Cressida Cowell's dragon training inspiration

Published on: 25 Ionawr 2017 Author: Cressida Cowell

Cressida Cowell's dragon training inspiration

                              

BookTrust Writer in Residence Cressida Cowell tells us how writing the How To Train Your Dragon series was deeply connected to her own experience of being a parent.

I started writing How to Train Your Dragon 18 years ago, when I had just had a baby. Any parent will know the moment when you come away from hospital and you look in the back of the car where there's this tiny little car seat with a real live baby in it and you think to yourself: 'They're going to let me out of hospital with a BABY? But I know nothing ABOUT babies!'

How to Train Your Dragon

So, the books could really have been called 'How to Train Your Parent.' Hiccup is learning to be a parent to his dragon, Toothless, just as Stoick is learning to be a parent to Hiccup, and I was learning to be a parent to my own three children. Some of the conversations Hiccup has with Toothless are direct transcripts of conversations I had with my own children when they were two.

Each book begins and ends with the older Hiccup looking back and reflecting on his own lost childhood, just as I was looking back on mine, and the parent reading the book with the child is looking back on theirs. The books explore themes of growing up, bullying and war, and what it takes to make a hero and a leader, to stand up for what you believe in and the difficult choices that a leader has to make.

And they answer the question - what happened to the dragons? Are we able to look after this beautiful world that has been loaned to us, and all the creatures and animals that share the delicately balanced environment of our planet?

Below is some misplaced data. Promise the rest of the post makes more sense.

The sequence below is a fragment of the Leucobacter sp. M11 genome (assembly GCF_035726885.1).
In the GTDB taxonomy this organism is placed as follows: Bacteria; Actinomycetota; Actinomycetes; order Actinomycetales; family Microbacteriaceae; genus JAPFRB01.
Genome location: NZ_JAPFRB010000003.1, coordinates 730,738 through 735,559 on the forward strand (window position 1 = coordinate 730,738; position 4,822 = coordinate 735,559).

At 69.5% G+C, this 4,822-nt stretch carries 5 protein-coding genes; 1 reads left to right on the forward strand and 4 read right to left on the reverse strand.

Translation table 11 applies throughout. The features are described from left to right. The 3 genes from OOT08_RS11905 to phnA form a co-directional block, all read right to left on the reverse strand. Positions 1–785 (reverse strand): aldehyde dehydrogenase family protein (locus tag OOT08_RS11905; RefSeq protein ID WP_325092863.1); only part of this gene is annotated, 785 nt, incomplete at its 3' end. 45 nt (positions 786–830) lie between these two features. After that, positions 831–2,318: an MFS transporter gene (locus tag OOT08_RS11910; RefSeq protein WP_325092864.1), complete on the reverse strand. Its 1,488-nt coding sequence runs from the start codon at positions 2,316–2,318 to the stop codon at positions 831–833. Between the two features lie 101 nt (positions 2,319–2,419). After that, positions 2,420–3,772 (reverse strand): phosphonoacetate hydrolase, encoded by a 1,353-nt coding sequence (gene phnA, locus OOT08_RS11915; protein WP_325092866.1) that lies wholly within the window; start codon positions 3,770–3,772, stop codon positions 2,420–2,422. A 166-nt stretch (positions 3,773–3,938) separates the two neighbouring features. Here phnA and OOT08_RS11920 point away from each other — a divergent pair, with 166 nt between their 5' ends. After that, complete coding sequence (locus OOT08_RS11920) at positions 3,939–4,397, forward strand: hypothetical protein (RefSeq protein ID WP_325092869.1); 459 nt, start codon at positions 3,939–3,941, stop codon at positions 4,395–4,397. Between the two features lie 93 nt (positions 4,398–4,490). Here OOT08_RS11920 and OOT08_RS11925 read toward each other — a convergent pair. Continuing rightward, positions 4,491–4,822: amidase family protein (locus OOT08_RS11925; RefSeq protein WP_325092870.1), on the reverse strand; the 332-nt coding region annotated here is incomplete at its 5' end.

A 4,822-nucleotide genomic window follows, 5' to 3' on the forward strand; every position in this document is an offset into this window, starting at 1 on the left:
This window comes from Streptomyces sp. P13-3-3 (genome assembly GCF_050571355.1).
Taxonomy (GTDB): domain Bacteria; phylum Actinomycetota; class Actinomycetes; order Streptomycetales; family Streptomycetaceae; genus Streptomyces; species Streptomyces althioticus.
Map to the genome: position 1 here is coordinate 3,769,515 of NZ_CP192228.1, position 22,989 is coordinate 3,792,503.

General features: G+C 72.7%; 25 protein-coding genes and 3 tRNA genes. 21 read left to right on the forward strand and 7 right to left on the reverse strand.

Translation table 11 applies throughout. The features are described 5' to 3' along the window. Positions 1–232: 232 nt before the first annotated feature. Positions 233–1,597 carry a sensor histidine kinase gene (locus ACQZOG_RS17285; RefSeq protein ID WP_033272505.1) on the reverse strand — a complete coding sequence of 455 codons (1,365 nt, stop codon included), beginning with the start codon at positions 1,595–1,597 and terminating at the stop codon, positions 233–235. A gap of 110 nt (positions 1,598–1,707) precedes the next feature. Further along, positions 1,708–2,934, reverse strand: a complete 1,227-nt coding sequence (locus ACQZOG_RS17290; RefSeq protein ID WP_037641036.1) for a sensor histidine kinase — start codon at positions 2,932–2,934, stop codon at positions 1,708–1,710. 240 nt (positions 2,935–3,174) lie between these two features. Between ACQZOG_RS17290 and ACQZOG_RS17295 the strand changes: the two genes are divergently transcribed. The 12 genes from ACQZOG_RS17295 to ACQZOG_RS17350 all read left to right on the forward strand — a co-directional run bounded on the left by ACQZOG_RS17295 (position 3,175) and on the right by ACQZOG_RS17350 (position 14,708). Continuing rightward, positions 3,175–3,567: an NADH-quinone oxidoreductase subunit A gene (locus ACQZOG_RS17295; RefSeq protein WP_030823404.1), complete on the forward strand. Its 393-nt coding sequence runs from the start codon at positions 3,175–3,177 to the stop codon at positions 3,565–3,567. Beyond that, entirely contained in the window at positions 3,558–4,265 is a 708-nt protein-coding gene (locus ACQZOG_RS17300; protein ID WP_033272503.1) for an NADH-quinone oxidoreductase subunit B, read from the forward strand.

The books also talk a lot about empathy

That is one of the things that books encourage: empathy and creative and original thinking.

To quote To Kill a Mockingbird: 'You never really understand a person until you consider things from his point of view... until you climb into his skin and walk around in it.' Reading is one of the best ways to develop the skill of empathy. I love films and telly, but things that happen on a screen happen 'out there', whereas in a book they happen inside your head.

You can be given endless history lessons on World War I but when you read a book you ARE poor Private Peaceful walking out to the Front. The How to Train Your Dragon books are filled with scenarios in which characters are made to see the other person's point of view.

I like books that make me laugh out loud, and surprise me, but also make me cry, and make me think. I like books that are wise, and stories that are told with a little poetry and panache to them.

So, I hoped that the How to Train Your Dragon books would do all these things. I wanted elaborate plots, genuine pathos, thought-provoking content, masses of illustrations, fleshed-out characters who felt 'real', all in a nice short page extent. I wanted side-splitting comedy, hair-raising excitement, and bits where the reader actually cried. I wanted the books to be easy to read, yet still have a sophisticated and poetic use of language.

Yes, it was an Impossible Task. But I'd rather aim high, and fail in a big splashy mess, than not strive forever for the Impossible Goal.

I have LOVED writing that big splashy mess, the highs, the lows, the dramas, the failures and the triumphs, just as I have loved being a parent.

How do I feel about ending this series?

Well, the baby in the car seat is now eighteen years old, and I have finished the last book in the series just as she has left home. And anyone who has ever had a child who leaves home will know how I am feeling...

The How to Train Your Dragon book series has been so entangled with my own experience of being a parent, my own childhood, that on finishing it I cannot but feel a bittersweet sadness. I am already looking back on the lost joy of it. However, endings, as Hiccup would say, are really only the beginning to a new and glorious adventure...

My new book series comes out in September.

It's going to be bigger. It's going to be better. It's going to be...

One of the nice things about human beings is how hopeful they are.

Check out Cressida's book

Emily Brown and the Thing

Cressida Cowell, Illustrator: Neal Layton

Lying in bed, Emily can hear lots of household noises which she discovers are made by a Thing who is afraid of things.

Read more about Emily Brown and the Thing

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